Henry Reese, 2015. Photograph: Nicole Davis

Henry Reese

Colonial Soundscapes: A Cultural History of Sound Recording in Australia, 1880–1930‘ (PhD in History, 2019).

‘Colonial Soundscapes’ is the first cultural history of the early phonograph and gramophone in Australian settler society. Drawing on recent work in sound studies and the history of sound, Henry Reese conceives of the ‘talking machine’ as part of the soundscape of colonial modernity in colonial and Federal Australia. He argues that national environmental/place attachment and modern listening practices developed together, with anthropological thought, popular culture, commercial life, intellectual elite discourse and everyday life all providing key sites for this transformation in Australian listening culture. Archival research was conducted across Australia, the UK and USA. Using an innovative methodology combining cultural history with business and economic history, media history and the history of anthropology, ‘Colonial Soundscapes’ makes a novel contribution to the history of Australian culture and a powerful argument about the importance of sound in any full account of the national past.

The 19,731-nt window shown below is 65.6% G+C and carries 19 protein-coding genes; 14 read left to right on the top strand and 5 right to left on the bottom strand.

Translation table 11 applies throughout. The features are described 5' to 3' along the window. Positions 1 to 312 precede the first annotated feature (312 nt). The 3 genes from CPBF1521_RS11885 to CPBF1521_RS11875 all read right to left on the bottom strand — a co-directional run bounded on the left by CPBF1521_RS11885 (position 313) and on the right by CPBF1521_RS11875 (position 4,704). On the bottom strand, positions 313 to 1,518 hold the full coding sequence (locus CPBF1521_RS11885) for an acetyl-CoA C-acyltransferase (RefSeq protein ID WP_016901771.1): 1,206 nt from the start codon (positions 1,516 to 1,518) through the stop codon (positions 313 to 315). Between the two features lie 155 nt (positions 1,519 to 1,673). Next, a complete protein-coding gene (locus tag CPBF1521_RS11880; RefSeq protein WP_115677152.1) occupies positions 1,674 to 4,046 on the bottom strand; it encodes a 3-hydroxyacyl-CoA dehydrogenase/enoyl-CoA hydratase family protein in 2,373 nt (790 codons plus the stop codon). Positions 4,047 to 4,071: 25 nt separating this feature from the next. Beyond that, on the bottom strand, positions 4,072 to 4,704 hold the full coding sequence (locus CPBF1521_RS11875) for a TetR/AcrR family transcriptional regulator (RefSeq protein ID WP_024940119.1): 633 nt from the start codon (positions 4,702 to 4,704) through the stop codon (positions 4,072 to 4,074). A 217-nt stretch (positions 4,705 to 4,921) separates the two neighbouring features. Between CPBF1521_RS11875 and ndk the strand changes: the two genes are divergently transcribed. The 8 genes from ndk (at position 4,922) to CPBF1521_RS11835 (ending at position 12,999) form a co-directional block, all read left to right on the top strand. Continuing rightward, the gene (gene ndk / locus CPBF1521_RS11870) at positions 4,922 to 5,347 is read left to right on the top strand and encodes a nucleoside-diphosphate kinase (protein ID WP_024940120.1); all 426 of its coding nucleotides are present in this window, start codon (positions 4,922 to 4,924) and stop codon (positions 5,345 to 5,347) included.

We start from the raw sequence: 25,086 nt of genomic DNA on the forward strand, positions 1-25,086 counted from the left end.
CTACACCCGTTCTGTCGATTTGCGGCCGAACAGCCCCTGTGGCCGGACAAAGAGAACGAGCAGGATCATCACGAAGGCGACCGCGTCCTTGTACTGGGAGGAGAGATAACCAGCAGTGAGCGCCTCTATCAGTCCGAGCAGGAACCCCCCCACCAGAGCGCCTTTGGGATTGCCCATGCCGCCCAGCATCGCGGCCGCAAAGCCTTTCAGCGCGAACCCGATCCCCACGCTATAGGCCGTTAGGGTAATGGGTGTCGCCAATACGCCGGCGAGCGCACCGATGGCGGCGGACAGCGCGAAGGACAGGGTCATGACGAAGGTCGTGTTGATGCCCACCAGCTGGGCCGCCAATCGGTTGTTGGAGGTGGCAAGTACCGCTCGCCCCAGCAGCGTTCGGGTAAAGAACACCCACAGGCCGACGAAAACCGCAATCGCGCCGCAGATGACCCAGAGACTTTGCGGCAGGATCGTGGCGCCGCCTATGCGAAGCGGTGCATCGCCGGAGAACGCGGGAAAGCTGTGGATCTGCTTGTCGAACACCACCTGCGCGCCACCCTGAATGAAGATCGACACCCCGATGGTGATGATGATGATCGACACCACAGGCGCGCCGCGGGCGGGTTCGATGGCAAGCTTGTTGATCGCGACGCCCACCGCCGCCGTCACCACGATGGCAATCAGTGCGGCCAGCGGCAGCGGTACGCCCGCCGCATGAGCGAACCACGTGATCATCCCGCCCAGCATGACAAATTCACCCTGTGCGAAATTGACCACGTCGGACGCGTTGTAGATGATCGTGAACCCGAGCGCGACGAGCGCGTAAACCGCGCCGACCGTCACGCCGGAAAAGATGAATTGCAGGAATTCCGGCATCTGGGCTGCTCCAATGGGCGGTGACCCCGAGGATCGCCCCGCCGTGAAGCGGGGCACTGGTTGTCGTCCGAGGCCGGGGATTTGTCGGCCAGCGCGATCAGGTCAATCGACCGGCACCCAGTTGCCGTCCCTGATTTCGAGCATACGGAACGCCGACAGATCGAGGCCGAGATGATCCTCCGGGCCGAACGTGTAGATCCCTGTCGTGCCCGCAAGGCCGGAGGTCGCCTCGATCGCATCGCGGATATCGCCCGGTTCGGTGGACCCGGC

Supervisors: Professor David Goodman, Dr Julie Fedor

Read more of Henry’s work in the article: Protecting Australian Women from American Jazz